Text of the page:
To perform a melting curve analysis, the target product must be amplified by real-time PCR to acquire a sufficient amount of PCR product to combine with the fluorescent dye SYBR Green I. Factors that affect the PCR process, such as annealing temperature and DNA concentration, could influence the melting curve results. To study the influence of annealing temperature on the saffron melting curve, 3 distinct saffron samples were amplified by the primer pair psbAF/trnHR in triplicate. Table 2 shows the PCR conditions. The annealing temperature was set to 56, 58, 60, and 62°C. The melting curves were collected. The curve shapes and results were compared for different annealing temperatures. The results indicate that when annealing at 56, 58, 60, and 62°C, no differences were found in the melting curves, and the ranged from to (Figure 2(a)). The ANOVA analysis showed no significant differences between the different annealing temperatures. Because the smallest standard deviation (SD = ±0.20) was at 58°C, this temperature was selected as the optimal annealing temperature (Figure 2(a)).

Figure 2: Influence of annealing temperature and DNA concentration on saffron melting temperature. (a) Annealing temperature. PCR was performed on different annealing temperature (56, 58, 60, and 62°C) in triplicate. (b) DNA concentration. Saffron DNA was serially diluted, and each concentration of saffron DNA was amplified in triplicate by the primer pair psbAF/trnHR.

The effect of DNA concentration on the melting curve was also considered. Saffron DNA was randomly selected. The concentration was adjusted to 100 ng/μL and serially diluted to 100, 50, 20, 10, 5, 2.5, 1, and 0.5 ng/μL. Each concentration of saffron DNA was amplified in triplicate by the primer pair psbAF/trnHR. The annealing temperature was 58°C, and the cycle number was 40. The curve shape and of saffron were analyzed by ABI 7500 version 1.4 software. The results indicated that the DNA concentration affects the saffron melting curve. DNA concentrations that are too high or too low cause the value to decrease and the standard deviation to increase (Figure 2(b)). No significant differences () were found for the saffron melting curve when the DNA concentration ranged from 2.5 to 20 ng/μL. The melting curve was not different when the DNA concentration was 5–10 ng/μL. This concentration was selected as the optimal DNA concentration.

3.3. Constructing the Melting Curve Model of Saffron

Eleven batches of saffron were randomly selected. The DNA from these samples was amplified in triplicate by the primer pair psbAF/trnHR. The melting curves of the PCR products were analyzed and used to construct the melting curve models. The 33 saffron trnH-psbA PCR products had the same sharp melting curve, and the average of the saffron trnH-psbA fragment was 81.92°C, with a standard deviation of 0.20 and relative standard deviation (RSD) of 0.24% (Figure 3). To test the precision of the saffron melting curve analysis, saffron DNA was randomly selected and amplified by the primer pair psbAF/trnHR for melting curve analysis and repeated 6 times. The results show that the 6 melting curves had the same shape and sharpness. The of the saffron melting curve was °C, and the RSD was 0.077%. To verify the reproducibility, a saffron sample was divided into 6 aliquots, and the melting curve analysis was performed. The saffron melting curves were similar, with an averaged of °C and an RSD of 0.11%. A maximum difference of 0.17°C was observed in the melting peak temperatures between different runs and a maximum difference of 0.12°C was observed within the same run.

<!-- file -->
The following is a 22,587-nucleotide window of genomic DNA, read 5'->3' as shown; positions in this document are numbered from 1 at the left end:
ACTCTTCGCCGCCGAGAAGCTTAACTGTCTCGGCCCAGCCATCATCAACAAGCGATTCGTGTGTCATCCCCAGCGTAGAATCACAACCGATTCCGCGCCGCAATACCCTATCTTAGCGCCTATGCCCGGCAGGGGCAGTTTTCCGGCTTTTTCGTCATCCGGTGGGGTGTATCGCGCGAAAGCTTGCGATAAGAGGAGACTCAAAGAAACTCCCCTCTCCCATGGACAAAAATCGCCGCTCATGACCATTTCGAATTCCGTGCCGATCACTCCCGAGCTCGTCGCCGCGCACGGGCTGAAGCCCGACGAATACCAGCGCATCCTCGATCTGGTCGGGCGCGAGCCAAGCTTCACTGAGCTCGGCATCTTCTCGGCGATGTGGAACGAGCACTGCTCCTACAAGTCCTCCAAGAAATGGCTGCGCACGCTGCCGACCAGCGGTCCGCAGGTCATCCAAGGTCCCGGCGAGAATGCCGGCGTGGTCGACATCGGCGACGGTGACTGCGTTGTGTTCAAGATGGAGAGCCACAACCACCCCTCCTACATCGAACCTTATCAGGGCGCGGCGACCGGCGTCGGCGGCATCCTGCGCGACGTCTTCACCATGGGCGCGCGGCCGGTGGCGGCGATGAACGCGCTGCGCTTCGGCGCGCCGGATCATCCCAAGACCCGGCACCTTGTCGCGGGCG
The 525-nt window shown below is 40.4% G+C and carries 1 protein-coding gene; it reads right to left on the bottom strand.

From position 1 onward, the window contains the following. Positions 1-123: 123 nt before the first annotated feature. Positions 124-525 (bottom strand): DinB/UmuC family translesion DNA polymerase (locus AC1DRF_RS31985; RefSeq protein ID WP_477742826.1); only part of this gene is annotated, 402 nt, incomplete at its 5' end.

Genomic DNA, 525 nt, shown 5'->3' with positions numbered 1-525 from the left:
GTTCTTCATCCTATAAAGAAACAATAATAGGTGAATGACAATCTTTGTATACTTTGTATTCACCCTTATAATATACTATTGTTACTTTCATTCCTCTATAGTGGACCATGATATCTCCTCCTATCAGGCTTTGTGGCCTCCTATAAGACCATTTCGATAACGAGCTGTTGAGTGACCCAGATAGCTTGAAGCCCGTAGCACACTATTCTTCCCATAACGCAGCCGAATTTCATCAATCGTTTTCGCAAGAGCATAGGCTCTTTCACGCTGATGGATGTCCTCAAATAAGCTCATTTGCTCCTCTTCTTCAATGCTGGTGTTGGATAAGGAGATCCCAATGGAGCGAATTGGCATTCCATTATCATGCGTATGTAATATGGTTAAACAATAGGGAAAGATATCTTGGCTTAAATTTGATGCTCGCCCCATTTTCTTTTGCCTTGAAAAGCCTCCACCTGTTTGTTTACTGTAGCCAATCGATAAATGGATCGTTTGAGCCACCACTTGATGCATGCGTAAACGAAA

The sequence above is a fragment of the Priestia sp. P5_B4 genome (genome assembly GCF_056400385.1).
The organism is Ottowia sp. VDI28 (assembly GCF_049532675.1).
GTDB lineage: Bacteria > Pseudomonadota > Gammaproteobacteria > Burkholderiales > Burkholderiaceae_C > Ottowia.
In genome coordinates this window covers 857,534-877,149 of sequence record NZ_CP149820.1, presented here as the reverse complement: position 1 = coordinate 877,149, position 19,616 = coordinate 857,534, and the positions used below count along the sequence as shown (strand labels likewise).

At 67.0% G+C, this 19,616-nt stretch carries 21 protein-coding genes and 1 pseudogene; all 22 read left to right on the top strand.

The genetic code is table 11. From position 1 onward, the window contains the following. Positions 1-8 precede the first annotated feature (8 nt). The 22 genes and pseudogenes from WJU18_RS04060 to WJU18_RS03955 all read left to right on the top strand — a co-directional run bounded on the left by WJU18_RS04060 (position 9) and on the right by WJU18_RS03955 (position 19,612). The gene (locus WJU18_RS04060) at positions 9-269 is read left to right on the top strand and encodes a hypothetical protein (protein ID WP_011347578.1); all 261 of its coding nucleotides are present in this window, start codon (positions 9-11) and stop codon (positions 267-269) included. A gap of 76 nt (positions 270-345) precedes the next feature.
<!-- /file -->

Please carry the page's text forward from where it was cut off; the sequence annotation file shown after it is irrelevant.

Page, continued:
Figure 3: Melt curve model of Crocus sativus by trnH-psbA barcode fragment. (a) Melt curve 11 Crocus sativus samples; (b) negative control result of Bar-MCA by replacing DNA temple by ddH2O. (c) Melt curve model of Crocus sativus based on 11 Crocus sativus samples.
3.4. Bar-MCA to Authenticate Saffron

The PCR products of the trnH-psbA fragment of D. morifolium, C. officinalis, C. tinctorius, N. nucifera, H. fulva, Z. mays, and D. carota were also amplified by the primers psbAF/trnHR. The PCR conditions are described in Table 2. The melting curves were acquired with ABI 7500 real-time PCR systems, and the melting curve models were constructed for each adulterant. To test the capability of the curve melting to distinguish samples, the DNA of saffron was admixed with the same concentration of the DNA of each of its adulterants, and the melting curve of the trnH-psbA fragment of each mixture was also acquired and analyzed. The resulting melting curve shapes and values of saffron, its adulterants, and the mixtures were significantly different. These peaks formed at 81.92°C for saffron, 81.60°C for D. carota, 80.10°C for C. tinctorius, 79.92°C for C. officinalis, 79.62°C for D. morifolium, 80.58°C for N. nucifera, 84.78°C for H. fulva, and 84.33°C for Z. mays (Figure 1). The melting curve analysis of the amplified DNA had sufficient sensitivity and specificity to differentiate saffron and its adulterants or its mixtures based on the differences coupled with the sharpness of the melting curves (Figure 1). The adulterants could be distinguished on a species level. The differences in value could be used as a simple biomarker to authenticate saffron and identify its adulterants. The results also show that psbAF/trnHR is a desired primer pair and that the polymorphisms within the trnH-psbA region among the eight species are sufficient to distinguish the adulterants.